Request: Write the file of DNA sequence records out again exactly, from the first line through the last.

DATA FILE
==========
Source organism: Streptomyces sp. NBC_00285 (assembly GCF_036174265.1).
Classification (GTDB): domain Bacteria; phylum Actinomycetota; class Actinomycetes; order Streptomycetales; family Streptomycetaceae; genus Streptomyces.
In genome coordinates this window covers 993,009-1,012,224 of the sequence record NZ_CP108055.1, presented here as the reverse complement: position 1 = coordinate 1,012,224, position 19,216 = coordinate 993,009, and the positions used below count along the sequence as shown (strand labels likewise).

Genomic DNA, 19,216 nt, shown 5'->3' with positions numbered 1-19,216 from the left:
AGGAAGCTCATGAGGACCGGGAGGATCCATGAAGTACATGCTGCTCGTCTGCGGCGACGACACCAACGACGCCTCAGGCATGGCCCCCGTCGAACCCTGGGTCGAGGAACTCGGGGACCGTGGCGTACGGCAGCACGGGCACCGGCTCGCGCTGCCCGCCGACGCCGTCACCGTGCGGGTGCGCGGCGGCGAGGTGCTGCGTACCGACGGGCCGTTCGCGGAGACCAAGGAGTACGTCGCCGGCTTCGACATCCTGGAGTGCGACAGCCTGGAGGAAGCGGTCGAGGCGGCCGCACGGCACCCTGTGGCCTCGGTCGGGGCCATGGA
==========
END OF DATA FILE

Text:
Source organism: Streptomyces sp. NBC_00285 (assembly GCF_036174265.1).
Classification (GTDB): domain Bacteria; phylum Actinomycetota; class Actinomycetes; order Streptomycetales; family Streptomycetaceae; genus Streptomyces.
In genome coordinates this window covers 993,009-1,012,224 of the sequence record NZ_CP108055.1, presented here as the reverse complement: position 1 = coordinate 1,012,224, position 19,216 = coordinate 993,009, and the positions used below count along the sequence as shown (strand labels likewise).

Genomic DNA, 19,216 nt, shown 5'->3' with positions numbered 1-19,216 from the left:
AGGAAGCTCATGAGGACCGGGAGGATCCATGAAGTACATGCTGCTCGTCTGCGGCGACGACACCAACGACGCCTCAGGCATGGCCCCCGTCGAACCCTGGGTCGAGGAACTCGGGGACCGTGGCGTACGGCAGCACGGGCACCGGCTCGCGCTGCCCGCCGACGCCGTCACCGTGCGGGTGCGCGGCGGCGAGGTGCTGCGTACCGACGGGCCGTTCGCGGAGACCAAGGAGTACGTCGCCGGCTTCGACATCCTGGAGTGCGACAGCCTGGAGGAAGCGGTCGAGGCGGCCGCACGGCACCCTGTGGCCTCGGTCGGGGCCATGGA